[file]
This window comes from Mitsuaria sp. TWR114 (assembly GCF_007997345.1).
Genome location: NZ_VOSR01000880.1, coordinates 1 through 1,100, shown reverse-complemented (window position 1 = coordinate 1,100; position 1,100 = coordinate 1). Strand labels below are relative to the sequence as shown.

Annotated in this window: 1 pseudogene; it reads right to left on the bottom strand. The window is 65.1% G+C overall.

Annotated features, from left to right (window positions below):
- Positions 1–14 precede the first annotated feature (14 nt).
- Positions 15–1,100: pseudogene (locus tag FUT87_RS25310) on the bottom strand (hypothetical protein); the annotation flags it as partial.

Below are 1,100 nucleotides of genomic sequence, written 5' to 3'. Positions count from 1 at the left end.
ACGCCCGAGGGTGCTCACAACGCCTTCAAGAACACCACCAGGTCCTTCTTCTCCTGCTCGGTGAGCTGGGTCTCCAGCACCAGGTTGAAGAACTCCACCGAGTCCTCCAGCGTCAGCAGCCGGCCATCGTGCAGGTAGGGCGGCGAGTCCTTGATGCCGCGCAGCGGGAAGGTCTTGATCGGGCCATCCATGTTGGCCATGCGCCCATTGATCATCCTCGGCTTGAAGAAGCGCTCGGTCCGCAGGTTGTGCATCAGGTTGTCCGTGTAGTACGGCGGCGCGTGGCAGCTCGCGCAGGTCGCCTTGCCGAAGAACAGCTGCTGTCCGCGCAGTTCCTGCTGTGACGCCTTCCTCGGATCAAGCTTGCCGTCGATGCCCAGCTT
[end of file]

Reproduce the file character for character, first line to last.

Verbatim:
This window comes from Mitsuaria sp. TWR114 (assembly GCF_007997345.1).
Genome location: NZ_VOSR01000880.1, coordinates 1 through 1,100, shown reverse-complemented (window position 1 = coordinate 1,100; position 1,100 = coordinate 1). Strand labels below are relative to the sequence as shown.

Annotated in this window: 1 pseudogene; it reads right to left on the bottom strand. The window is 65.1% G+C overall.

Annotated features, from left to right (window positions below):
- Positions 1–14 precede the first annotated feature (14 nt).
- Positions 15–1,100: pseudogene (locus tag FUT87_RS25310) on the bottom strand (hypothetical protein); the annotation flags it as partial.

Below are 1,100 nucleotides of genomic sequence, written 5' to 3'. Positions count from 1 at the left end.
ACGCCCGAGGGTGCTCACAACGCCTTCAAGAACACCACCAGGTCCTTCTTCTCCTGCTCGGTGAGCTGGGTCTCCAGCACCAGGTTGAAGAACTCCACCGAGTCCTCCAGCGTCAGCAGCCGGCCATCGTGCAGGTAGGGCGGCGAGTCCTTGATGCCGCGCAGCGGGAAGGTCTTGATCGGGCCATCCATGTTGGCCATGCGCCCATTGATCATCCTCGGCTTGAAGAAGCGCTCGGTCCGCAGGTTGTGCATCAGGTTGTCCGTGTAGTACGGCGGCGCGTGGCAGCTCGCGCAGGTCGCCTTGCCGAAGAACAGCTGCTGTCCGCGCAGTTCCTGCTGTGACGCCTTCCTCGGATCAAGCTTGCCGTCGATGCCCAGCTT